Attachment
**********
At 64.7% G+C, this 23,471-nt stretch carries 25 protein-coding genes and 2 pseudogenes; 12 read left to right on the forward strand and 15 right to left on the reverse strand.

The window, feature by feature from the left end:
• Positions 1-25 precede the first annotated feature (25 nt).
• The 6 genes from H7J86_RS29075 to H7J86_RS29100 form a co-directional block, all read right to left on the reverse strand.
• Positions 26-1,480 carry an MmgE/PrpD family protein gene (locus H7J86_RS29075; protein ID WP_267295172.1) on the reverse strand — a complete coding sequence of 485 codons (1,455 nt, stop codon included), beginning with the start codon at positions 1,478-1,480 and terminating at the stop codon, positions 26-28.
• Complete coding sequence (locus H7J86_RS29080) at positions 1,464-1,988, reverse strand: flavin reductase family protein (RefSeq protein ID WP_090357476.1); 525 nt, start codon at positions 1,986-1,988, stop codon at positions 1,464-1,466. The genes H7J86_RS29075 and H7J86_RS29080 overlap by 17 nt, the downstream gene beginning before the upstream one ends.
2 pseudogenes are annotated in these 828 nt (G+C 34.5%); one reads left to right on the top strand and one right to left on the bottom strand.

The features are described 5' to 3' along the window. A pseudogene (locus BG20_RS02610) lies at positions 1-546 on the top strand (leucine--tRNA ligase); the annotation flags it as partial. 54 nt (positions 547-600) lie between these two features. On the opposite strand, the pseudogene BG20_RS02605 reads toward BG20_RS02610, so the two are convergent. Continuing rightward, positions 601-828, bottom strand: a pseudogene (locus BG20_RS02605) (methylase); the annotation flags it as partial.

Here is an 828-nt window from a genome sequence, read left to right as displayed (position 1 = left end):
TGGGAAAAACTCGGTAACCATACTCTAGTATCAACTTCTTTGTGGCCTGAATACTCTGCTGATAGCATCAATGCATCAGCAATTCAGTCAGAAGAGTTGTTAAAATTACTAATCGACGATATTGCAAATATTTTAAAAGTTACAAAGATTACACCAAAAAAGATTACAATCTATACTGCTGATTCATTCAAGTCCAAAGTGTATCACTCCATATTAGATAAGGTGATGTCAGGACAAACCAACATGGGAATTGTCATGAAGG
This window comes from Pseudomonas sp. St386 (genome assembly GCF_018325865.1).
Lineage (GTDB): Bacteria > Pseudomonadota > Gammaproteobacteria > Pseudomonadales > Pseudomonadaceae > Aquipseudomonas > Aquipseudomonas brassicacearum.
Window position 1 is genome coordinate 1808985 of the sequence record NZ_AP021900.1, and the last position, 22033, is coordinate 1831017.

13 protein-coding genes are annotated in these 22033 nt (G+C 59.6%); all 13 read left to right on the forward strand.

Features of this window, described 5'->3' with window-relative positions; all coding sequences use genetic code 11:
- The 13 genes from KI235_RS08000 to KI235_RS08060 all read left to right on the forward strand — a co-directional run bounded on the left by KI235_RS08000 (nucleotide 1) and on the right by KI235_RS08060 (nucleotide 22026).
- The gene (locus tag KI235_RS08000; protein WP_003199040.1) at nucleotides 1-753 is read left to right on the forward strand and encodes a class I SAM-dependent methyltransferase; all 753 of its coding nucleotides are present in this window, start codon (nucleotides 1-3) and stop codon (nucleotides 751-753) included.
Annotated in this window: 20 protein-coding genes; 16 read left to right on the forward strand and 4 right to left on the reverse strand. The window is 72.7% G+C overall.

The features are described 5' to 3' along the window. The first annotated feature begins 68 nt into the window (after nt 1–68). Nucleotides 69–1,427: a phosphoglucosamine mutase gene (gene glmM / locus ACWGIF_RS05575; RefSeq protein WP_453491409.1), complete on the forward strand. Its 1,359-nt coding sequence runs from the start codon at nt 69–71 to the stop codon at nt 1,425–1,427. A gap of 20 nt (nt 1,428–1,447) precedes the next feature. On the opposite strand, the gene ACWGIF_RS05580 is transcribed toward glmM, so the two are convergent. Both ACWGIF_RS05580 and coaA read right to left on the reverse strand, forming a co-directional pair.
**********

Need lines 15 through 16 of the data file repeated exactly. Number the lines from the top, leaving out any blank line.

Features of this window, described 5'->3' with window-relative positions; all coding sequences use genetic code 11:
- The 13 genes from KI235_RS08000 to KI235_RS08060 all read left to right on the forward strand — a co-directional run bounded on the left by KI235_RS08000 (nucleotide 1) and on the right by KI235_RS08060 (nucleotide 22026).